Tips for Managing your Peripheral Artery Disease

There are two really important things that you can do to manage your peripheral artery disease. Dr. Kent Hootman, the managing physician of Modern Vascular in Albuquerque, New Mexico, shares what those things are.

What You Can Do To Manage PAD

The first is really difficult. If you are a smoker with PAD, it is very important to do what you can to quit smoking. It will not just improve your PAD, it will also be beneficial to your overall health. The second is to develop a walking or exercise routine. If you have trouble walking you can try other exercises that work out your legs and feet like cycling, swimming, or using an elliptical. Find a way to make it enjoyable so that it encourages you to keep it up.

Other Things You Can Do to Manage PAD

There are many other benefits to creating a walking routine for PAD management. Your heart health will improve because you increase your heart rate, which increases the circulation to your heart. You increase the circulation to your brain and you also exercise your lungs as well. Studies show that regular walking improves longevity and improves your overall health. As you are walking, you are exercising your thighs, calves, and buttocks. These are large muscle groups that have a very high oxygen demand. When you are walking, the oxygen demand of those muscles goes up. There are chemical messages that are sent to the blood vessels to tell the smooth muscle in the lining of the arterial wall to relax, open up, and allow more blood flow. That improves blood flow to everything below the waist when walking and encourages new connections to very small micro-vessels. Finding a way to maintain a regular walking practice, your body can develop collaterals or small connections between little branches in the muscles and the tissue.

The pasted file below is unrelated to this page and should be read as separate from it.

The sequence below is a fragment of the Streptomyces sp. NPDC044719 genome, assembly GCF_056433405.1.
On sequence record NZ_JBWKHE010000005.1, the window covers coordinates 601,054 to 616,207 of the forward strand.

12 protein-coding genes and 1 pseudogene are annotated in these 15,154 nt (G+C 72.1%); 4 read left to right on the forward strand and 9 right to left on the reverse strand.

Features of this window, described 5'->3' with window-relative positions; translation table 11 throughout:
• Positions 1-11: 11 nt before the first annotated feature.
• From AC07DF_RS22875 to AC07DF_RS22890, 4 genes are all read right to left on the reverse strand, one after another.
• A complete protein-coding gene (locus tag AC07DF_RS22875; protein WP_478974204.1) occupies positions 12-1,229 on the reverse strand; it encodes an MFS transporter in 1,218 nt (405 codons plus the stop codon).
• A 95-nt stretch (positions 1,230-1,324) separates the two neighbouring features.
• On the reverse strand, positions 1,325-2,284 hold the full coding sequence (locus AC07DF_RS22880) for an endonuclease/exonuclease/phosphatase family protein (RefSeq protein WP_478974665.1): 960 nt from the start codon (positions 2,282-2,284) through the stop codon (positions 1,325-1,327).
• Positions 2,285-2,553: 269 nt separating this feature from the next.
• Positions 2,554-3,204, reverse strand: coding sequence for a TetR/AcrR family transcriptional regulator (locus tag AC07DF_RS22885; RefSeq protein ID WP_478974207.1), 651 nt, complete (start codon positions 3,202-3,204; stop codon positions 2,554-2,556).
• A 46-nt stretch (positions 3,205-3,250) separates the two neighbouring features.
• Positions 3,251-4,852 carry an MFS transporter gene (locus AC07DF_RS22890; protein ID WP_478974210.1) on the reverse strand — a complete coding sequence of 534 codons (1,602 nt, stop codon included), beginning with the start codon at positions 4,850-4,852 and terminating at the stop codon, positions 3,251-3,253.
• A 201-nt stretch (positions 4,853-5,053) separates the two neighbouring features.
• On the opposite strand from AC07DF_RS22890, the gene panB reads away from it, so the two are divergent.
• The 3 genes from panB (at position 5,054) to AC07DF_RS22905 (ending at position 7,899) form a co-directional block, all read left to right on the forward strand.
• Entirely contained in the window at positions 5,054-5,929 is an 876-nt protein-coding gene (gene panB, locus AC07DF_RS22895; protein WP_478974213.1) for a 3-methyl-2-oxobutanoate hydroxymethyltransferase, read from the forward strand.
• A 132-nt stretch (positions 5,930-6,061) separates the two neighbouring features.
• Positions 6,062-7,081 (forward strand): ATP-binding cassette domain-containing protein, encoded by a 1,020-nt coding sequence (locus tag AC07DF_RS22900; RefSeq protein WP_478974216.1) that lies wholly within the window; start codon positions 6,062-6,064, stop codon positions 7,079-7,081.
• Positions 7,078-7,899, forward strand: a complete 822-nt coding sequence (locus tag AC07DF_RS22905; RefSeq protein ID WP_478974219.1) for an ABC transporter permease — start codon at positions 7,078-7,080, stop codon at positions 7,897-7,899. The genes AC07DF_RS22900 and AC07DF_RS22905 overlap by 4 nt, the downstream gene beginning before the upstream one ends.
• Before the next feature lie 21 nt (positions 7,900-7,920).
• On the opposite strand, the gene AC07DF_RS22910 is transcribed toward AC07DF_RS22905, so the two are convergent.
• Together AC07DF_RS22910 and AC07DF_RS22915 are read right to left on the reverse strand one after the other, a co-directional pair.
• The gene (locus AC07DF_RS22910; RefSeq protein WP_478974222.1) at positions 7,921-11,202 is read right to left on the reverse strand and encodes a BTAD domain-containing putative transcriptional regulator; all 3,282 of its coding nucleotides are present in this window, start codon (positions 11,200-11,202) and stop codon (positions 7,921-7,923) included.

The Team at Modern Vascular of Albuquerque, New Mexico Can Help You Determine the Best Strategy for Managing Your PAD

Your doctor can help you develop a structured walking program either through a physical therapy program or by walking on a treadmill or around your neighborhood. Make sure to speak with our doctor before starting an exercise program. An example of a structured walking program:

  1. Warm-up with light stretching of your calf and thigh muscles.
  2. Walk at a pace fast enough that you may have slight discomfort (~5 minutes, if possible).
  3. After 5 minutes, pause and rest until that discomfort or pain subsides.
  4. Repeat this routine several times slowly building up your walking time to 30 minutes (minus rest breaks) 3 to 5 times a week.
    • Once you hit your goal, keep adding a minute until you reach a total of 50 minutes 3 to 5 times a week.
  5. Always remember to cool down by slowly walking for 5 minutes followed by light stretching of your calf and thigh muscles.